Peter Thonemann at the Times Literary Supplement:
Thucydides goes on to give a sombre and terrifying account of the “violent teachings” of civil war: moral chaos, the abuse of political language, the collapse of due legal process. Corcyra, insignificant though it was in the grand scheme of things, turns out to reveal certain dark and permanent truths about human nature.
But what exactly are these truths? Thucydides does not say. Indeed, his analysis of the “meaning” of the Corcyrean civil war is so complex and allusive that one puzzled ancient reader felt compelled to draft his own summary of what he understood Thucydides’ argument about human nature to be. His – certainly wrong-headed – analysis is preserved in all our medieval manuscripts of Thucydides:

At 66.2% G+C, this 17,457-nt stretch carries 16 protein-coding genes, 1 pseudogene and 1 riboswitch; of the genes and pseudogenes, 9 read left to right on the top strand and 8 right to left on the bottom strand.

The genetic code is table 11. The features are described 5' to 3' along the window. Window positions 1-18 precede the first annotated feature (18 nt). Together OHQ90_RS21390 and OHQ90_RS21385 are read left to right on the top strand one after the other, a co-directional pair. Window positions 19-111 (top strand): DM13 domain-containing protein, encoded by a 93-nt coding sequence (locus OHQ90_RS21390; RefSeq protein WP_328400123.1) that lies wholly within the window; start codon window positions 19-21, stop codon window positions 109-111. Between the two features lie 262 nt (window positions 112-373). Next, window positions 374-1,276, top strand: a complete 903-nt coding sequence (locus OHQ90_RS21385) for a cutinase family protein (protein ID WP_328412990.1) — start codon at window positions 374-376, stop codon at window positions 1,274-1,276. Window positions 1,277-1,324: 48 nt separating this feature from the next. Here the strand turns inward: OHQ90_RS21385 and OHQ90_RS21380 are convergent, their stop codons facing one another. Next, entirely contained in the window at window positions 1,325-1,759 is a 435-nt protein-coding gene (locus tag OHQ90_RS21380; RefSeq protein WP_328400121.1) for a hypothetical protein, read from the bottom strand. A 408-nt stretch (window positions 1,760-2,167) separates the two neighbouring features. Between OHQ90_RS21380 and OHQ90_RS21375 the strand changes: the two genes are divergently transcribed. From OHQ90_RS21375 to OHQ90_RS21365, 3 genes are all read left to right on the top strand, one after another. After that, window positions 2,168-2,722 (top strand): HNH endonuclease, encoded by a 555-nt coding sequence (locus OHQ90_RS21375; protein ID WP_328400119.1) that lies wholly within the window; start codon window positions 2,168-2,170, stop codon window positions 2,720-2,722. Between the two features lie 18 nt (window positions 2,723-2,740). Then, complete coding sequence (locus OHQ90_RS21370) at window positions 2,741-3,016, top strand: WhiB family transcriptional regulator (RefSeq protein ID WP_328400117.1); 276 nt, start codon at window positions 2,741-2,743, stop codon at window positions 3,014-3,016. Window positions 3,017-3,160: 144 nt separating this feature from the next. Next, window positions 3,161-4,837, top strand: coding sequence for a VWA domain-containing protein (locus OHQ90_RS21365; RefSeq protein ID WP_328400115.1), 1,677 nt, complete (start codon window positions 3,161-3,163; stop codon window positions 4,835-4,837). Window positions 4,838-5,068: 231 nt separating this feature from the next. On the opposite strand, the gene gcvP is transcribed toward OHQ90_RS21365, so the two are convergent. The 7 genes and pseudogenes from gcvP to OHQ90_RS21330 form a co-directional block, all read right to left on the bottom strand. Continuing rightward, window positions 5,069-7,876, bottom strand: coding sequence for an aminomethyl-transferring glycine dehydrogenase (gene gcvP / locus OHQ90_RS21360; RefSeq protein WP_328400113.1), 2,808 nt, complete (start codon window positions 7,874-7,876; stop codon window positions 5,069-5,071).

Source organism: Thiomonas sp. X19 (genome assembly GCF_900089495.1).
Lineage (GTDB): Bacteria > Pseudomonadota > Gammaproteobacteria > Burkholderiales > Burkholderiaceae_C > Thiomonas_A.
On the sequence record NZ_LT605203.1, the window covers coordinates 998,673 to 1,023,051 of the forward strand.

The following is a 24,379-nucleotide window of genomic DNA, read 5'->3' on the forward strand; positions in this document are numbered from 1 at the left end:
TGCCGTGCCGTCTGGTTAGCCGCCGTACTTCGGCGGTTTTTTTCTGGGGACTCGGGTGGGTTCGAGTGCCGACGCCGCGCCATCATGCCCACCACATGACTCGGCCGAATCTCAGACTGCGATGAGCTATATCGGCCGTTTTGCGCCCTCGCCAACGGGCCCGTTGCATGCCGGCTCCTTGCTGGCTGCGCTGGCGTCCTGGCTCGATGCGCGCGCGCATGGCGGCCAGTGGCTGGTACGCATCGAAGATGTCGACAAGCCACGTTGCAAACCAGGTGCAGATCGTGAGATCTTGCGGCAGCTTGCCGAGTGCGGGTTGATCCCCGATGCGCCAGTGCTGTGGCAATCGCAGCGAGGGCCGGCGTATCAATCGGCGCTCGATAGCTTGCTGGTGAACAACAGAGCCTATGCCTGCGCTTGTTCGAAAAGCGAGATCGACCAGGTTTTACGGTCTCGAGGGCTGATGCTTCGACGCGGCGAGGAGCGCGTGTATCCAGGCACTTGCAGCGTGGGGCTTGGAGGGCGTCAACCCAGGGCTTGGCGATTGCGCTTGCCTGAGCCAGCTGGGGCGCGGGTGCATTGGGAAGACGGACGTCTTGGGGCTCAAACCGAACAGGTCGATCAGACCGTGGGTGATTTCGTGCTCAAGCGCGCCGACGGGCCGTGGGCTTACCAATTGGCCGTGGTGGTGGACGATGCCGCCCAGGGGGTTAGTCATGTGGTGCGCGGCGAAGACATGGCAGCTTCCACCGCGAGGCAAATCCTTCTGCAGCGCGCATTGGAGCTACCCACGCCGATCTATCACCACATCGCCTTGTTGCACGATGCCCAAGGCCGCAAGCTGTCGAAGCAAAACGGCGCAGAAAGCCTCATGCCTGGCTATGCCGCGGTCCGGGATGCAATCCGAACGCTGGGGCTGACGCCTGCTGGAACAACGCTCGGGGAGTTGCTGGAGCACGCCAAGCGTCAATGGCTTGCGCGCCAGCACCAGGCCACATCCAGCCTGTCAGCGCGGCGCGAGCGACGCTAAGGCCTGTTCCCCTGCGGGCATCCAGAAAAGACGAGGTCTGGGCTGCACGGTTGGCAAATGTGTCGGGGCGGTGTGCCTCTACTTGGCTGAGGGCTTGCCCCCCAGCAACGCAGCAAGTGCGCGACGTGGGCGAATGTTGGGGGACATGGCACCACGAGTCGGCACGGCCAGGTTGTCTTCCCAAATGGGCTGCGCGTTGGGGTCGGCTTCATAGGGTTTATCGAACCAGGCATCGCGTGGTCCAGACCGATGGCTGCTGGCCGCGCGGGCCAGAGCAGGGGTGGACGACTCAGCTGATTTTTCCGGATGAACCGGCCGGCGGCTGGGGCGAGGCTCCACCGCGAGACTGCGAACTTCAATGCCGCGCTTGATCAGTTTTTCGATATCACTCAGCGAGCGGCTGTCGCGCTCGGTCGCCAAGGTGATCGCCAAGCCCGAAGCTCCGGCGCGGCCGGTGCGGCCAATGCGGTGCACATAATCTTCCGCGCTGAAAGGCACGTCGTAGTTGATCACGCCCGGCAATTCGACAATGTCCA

“And with civic life at that time so cast into commotion, human nature, naturally prone as it is to injustice and law-breaking, cheerfully revealed itself to be powerless over its passions, too strong for justice, and hostile to all superiority.”
Whatever Thucydides meant to say about human nature, it was certainly not that: he did not believe in the innate viciousness of the human soul. But one can sympathize with this anonymous reader.